In college, I discovered many things about myself. My sexual identity became established, my religious beliefs changed dramatically and my awareness of my role in society became the first and biggest challenge of my life. I became a proud gay man, an atheist and an activist. The political climate in Puerto Rico was very far away from recognizing any kind of gay rights so I knew that I needed a community that I could call my own, and be myself. After several years in Puerto Rico, in my twenties, I moved to N.Y.C. to pursue a Master’s Degree in Art Education and Art Criticism at New York University. I decided to stay in Manhattan. Here I found myself. I discovered my passions, causes to fight for, and the strong community that I always dreamed of. I became a passionate man with strong convictions.

After graduation I became a N.Y.C. school teacher. I taught art in the South Bronx, Spanish Harlem and Upper Manhattan for 15 years.

Sometime in my twenties, I was exposed to HIV. I tested HIV-positive and after a serious depression, came out strong and victorious. I became an AIDS activist. My passions in life became the gears that fed energy into my existence.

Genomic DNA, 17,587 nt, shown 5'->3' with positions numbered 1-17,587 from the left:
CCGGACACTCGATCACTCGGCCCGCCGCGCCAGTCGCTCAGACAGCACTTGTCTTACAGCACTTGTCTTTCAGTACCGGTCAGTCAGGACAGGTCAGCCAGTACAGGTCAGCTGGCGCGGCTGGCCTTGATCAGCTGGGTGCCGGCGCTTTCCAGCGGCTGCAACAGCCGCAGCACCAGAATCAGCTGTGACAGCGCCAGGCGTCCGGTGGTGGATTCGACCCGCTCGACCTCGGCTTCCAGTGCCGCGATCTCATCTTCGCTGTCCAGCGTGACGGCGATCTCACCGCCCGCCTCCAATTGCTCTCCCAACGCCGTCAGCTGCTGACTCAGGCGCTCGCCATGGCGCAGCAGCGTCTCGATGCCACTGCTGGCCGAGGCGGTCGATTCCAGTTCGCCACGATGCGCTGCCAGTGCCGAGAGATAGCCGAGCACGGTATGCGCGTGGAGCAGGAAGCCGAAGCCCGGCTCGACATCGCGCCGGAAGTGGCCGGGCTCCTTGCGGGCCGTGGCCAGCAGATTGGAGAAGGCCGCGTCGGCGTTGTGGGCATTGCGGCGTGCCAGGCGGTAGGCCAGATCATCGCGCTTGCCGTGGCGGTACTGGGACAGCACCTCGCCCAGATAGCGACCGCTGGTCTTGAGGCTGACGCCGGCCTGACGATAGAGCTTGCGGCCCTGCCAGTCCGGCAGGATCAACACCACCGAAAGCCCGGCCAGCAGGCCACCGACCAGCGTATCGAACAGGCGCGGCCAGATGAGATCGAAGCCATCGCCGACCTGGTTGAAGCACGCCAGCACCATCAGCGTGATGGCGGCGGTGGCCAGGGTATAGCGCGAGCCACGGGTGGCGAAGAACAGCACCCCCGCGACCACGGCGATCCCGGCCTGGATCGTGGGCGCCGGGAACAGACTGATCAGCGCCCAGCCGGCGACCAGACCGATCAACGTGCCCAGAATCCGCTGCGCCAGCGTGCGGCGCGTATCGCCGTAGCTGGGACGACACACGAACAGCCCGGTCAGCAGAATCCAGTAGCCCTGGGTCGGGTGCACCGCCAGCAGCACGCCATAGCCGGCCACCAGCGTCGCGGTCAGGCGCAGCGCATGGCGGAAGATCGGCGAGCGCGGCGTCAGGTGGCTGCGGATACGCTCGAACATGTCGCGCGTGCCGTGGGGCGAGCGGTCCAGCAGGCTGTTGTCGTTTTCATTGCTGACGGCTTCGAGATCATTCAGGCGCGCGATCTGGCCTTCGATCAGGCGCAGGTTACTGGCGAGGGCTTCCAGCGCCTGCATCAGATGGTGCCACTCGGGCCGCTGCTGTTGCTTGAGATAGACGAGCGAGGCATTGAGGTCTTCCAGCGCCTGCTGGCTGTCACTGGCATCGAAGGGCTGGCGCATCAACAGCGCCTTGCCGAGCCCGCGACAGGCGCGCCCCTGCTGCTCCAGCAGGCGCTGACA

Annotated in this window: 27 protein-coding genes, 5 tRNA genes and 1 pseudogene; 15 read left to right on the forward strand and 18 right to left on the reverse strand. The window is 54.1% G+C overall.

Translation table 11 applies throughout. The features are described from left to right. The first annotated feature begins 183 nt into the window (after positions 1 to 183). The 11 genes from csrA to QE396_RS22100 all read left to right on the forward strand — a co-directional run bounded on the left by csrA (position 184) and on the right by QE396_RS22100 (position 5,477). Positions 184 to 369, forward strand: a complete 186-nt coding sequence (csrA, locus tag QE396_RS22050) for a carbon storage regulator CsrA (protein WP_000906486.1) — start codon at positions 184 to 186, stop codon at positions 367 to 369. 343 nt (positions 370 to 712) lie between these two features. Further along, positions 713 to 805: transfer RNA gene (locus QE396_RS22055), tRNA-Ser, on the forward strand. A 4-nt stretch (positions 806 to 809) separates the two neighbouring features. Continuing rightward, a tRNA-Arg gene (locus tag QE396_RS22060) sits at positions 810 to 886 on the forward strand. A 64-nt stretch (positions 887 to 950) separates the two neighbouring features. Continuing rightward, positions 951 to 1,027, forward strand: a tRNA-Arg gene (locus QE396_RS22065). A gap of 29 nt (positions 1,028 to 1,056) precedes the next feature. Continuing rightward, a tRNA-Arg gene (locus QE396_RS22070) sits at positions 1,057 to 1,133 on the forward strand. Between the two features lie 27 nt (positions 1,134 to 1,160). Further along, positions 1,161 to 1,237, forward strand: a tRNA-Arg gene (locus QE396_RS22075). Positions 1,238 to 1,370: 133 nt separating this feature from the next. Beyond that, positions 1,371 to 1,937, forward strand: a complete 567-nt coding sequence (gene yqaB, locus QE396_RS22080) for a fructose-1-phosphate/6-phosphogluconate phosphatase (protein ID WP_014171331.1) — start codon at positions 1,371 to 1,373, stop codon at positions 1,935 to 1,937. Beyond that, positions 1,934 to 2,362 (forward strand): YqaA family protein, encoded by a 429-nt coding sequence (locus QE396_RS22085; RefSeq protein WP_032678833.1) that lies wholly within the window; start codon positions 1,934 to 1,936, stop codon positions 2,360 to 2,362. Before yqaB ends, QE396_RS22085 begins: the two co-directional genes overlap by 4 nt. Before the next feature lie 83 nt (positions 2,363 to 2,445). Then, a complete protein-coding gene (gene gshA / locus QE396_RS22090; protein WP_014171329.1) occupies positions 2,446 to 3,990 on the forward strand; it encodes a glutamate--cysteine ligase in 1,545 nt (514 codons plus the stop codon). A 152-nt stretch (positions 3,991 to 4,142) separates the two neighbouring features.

Very early in my N.Y.C. years, I became a staunch liberal. All my causes were related. I was trying to survive in a world where not everybody cared if I did or not. Politics made clear who cared for me as a human being.

That’s why I’m very vocal about my postings. Not because I want to convince anybody, but I do it for those who, like me, once needed some direction in life. I want to share the "real" me with those friends with similar beliefs or at least respect for my beliefs.

Today, I still live in Manhattan. I’m legally married to my husband Denis Beale and I’m disabled. My life is not easy, I have several health related conditions that are a real challenge these days. This bring me to another one of my causes. From personal experience, I believe in the legalization of cannabis (marijuana). 

I consider myself a loving, compassionate and spiritual person. I have no patience for bigotry, especially the kind of sanctimonious bigotry that wraps itself in prayer and fake compassion.

This is a synopsis of who I am. It would be really helpful to start introducing myself with my favorite warning. Warning: I’m human, far from perfect, passionate about life, the pursue of difficult answers, and the conviction that we are all equal."

Felix has been featured in The Huffington Post’s Queer Voices; see the piece here

You can follow Felix on Facebook here or here, on twitter @PozHeart and also on Instagram, here.